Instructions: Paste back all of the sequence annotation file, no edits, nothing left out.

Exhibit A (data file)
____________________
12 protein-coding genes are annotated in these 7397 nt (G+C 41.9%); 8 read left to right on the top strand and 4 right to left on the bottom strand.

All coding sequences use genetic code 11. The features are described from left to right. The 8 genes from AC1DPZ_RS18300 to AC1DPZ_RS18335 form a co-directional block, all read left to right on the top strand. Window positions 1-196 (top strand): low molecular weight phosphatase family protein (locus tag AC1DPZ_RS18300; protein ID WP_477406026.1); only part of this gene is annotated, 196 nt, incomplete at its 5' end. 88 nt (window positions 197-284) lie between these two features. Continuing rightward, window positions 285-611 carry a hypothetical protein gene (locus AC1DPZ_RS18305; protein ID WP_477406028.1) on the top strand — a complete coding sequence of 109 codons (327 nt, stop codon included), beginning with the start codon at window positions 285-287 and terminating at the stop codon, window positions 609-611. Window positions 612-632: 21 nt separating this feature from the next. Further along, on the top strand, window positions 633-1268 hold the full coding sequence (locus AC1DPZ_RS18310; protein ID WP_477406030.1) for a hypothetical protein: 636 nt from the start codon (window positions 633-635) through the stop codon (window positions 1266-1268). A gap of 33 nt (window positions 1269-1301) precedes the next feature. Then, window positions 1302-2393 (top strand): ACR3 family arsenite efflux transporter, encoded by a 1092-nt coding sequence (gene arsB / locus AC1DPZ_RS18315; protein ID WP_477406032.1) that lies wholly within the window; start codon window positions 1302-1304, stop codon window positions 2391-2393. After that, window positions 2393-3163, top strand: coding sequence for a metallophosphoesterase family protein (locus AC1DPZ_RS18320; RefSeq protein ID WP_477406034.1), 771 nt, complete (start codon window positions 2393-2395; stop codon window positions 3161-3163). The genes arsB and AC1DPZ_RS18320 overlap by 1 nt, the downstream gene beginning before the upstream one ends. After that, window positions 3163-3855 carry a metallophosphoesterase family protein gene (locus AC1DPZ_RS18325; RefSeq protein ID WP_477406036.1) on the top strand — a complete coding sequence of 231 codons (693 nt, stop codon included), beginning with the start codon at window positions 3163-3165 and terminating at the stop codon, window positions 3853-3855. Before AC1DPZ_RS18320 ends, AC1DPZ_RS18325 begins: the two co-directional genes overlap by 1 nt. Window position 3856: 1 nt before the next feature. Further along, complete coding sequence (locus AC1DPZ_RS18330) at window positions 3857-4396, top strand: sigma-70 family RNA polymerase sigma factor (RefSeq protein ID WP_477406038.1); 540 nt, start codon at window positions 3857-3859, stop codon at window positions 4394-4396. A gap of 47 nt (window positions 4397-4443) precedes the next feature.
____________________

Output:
12 protein-coding genes are annotated in these 7397 nt (G+C 41.9%); 8 read left to right on the top strand and 4 right to left on the bottom strand.

All coding sequences use genetic code 11. The features are described from left to right. The 8 genes from AC1DPZ_RS18300 to AC1DPZ_RS18335 form a co-directional block, all read left to right on the top strand. Window positions 1-196 (top strand): low molecular weight phosphatase family protein (locus tag AC1DPZ_RS18300; protein ID WP_477406026.1); only part of this gene is annotated, 196 nt, incomplete at its 5' end. 88 nt (window positions 197-284) lie between these two features. Continuing rightward, window positions 285-611 carry a hypothetical protein gene (locus AC1DPZ_RS18305; protein ID WP_477406028.1) on the top strand — a complete coding sequence of 109 codons (327 nt, stop codon included), beginning with the start codon at window positions 285-287 and terminating at the stop codon, window positions 609-611. Window positions 612-632: 21 nt separating this feature from the next. Further along, on the top strand, window positions 633-1268 hold the full coding sequence (locus AC1DPZ_RS18310; protein ID WP_477406030.1) for a hypothetical protein: 636 nt from the start codon (window positions 633-635) through the stop codon (window positions 1266-1268). A gap of 33 nt (window positions 1269-1301) precedes the next feature. Then, window positions 1302-2393 (top strand): ACR3 family arsenite efflux transporter, encoded by a 1092-nt coding sequence (gene arsB / locus AC1DPZ_RS18315; protein ID WP_477406032.1) that lies wholly within the window; start codon window positions 1302-1304, stop codon window positions 2391-2393. After that, window positions 2393-3163, top strand: coding sequence for a metallophosphoesterase family protein (locus AC1DPZ_RS18320; RefSeq protein ID WP_477406034.1), 771 nt, complete (start codon window positions 2393-2395; stop codon window positions 3161-3163). The genes arsB and AC1DPZ_RS18320 overlap by 1 nt, the downstream gene beginning before the upstream one ends. After that, window positions 3163-3855 carry a metallophosphoesterase family protein gene (locus AC1DPZ_RS18325; RefSeq protein ID WP_477406036.1) on the top strand — a complete coding sequence of 231 codons (693 nt, stop codon included), beginning with the start codon at window positions 3163-3165 and terminating at the stop codon, window positions 3853-3855. Before AC1DPZ_RS18320 ends, AC1DPZ_RS18325 begins: the two co-directional genes overlap by 1 nt. Window position 3856: 1 nt before the next feature. Further along, complete coding sequence (locus AC1DPZ_RS18330) at window positions 3857-4396, top strand: sigma-70 family RNA polymerase sigma factor (RefSeq protein ID WP_477406038.1); 540 nt, start codon at window positions 3857-3859, stop codon at window positions 4394-4396. A gap of 47 nt (window positions 4397-4443) precedes the next feature.